In any case, since then there have been a run of small news items in the state that have make it look like the Johnson campaign might be a bit stronger than some outside the state realized. In recent weeks the Thune campaign has opened up with a fusillade of negative ads. The Johnson folks ran them too. But mainly stuff from outside groups and in any case, not to the same extent.

More recently rumors have spread through the state that the Thune campaign's most recent internal polling had him behind Johnson for the first time ever. Not by much. Well within the margin of error. But behind.

Now, I haven't been able to get to the bottom of those rumors. Republicans officials have denied it to me flatly, if not altogether convincingly. But today the Sioux Fall's Argus Leader reports that a new Johnson campaign internal poll (which of course they've obligingly released) has Johnson up by two points -- 49% to 47%. That's the first poll that's ever had Johnson ahead in this race, to the best of my knowledge.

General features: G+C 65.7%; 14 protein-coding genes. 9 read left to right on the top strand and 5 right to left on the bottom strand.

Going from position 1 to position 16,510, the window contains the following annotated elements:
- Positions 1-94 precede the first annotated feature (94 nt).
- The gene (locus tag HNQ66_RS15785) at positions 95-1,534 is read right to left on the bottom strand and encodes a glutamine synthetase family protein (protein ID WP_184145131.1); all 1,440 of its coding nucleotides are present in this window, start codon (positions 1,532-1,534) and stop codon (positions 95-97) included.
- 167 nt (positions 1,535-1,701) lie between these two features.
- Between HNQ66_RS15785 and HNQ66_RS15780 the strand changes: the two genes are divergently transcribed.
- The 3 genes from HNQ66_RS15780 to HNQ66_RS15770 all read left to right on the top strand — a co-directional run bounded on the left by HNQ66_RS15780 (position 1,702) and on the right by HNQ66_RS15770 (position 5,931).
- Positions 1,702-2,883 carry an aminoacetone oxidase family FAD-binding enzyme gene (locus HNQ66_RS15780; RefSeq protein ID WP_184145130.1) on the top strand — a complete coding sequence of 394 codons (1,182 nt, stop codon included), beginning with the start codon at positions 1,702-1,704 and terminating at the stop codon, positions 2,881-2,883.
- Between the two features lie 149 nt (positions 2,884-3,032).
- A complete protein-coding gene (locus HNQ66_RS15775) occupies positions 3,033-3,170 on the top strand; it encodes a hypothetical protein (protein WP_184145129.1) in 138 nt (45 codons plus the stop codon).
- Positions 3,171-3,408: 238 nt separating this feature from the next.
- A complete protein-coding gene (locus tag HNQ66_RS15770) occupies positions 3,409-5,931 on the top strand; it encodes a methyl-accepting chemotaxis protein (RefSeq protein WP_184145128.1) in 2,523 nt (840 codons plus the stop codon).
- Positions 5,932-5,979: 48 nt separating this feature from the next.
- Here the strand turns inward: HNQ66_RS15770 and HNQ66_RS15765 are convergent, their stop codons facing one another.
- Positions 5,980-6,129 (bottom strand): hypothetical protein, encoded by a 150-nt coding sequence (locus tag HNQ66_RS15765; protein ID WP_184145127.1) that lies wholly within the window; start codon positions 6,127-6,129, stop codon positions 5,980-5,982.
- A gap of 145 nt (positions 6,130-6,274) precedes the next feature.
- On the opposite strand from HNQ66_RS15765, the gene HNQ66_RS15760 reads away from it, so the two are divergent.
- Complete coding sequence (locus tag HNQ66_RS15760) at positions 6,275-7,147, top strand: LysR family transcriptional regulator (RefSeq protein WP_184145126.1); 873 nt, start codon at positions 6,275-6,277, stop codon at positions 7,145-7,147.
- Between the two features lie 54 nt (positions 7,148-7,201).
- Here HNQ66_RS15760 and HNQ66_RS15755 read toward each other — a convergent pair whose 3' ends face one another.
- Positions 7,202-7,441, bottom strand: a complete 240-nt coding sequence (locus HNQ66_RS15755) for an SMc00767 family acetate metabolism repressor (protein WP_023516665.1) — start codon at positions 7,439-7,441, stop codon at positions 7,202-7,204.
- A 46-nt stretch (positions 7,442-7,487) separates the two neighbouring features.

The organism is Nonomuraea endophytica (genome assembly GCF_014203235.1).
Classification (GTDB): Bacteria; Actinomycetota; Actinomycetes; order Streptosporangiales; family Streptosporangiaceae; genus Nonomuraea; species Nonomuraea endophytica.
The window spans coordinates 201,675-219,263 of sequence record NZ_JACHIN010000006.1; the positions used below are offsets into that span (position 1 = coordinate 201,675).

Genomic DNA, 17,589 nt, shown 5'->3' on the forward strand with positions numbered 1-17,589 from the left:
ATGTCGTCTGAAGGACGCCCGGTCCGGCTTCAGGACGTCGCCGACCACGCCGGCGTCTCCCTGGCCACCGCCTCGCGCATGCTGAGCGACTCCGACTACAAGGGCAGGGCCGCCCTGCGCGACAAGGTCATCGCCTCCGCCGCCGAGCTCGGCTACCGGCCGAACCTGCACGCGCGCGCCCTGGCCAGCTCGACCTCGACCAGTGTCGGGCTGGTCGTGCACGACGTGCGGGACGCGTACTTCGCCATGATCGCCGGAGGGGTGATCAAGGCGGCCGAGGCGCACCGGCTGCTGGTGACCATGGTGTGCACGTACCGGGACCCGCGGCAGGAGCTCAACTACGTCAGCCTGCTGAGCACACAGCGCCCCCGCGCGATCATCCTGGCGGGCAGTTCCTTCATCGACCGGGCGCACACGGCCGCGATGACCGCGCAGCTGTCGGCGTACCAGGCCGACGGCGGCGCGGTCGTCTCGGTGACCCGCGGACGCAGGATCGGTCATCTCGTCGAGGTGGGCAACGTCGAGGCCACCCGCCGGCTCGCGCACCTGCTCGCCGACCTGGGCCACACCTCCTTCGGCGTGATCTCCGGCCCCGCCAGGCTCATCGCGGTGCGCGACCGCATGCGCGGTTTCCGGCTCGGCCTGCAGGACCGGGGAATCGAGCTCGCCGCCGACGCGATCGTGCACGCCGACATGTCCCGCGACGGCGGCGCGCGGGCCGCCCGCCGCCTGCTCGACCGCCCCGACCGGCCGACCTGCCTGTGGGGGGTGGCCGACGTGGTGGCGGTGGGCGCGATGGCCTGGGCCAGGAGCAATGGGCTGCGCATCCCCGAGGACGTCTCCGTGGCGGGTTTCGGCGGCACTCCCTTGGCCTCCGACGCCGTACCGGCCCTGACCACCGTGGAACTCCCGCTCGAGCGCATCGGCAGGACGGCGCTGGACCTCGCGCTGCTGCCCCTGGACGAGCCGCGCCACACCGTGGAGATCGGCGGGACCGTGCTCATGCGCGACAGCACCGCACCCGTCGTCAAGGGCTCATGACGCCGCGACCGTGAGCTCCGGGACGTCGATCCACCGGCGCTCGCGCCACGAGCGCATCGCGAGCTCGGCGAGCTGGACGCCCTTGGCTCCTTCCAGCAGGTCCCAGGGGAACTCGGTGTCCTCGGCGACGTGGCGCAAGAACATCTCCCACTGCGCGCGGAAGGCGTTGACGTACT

Now, a few necessary points. This a hardly a big lead. In fact, it's statistically insignificant, since it's in the margin of error. But put it together with the run of polls over recent months and it's hard not to get the impression that Johnson has the momentum in this race. That may explain that round of negative ads from Thune.

One other point about the poll deserves mention. More striking than the tightness of this race is the extremely small percentage of undecideds. Here's why this is important. Many Republicans have looked at this race and said that Johnson's in trouble because he's not over 50%. Normally, this would be true: Incumbents who poll under 50% are by definition in trouble because the voters know the incumbent and polling under 50% means most voters don't think the incumbent deserves reelection. They're just not sure they're willing to take a chance on the challenger. But history says most opt to take that chance.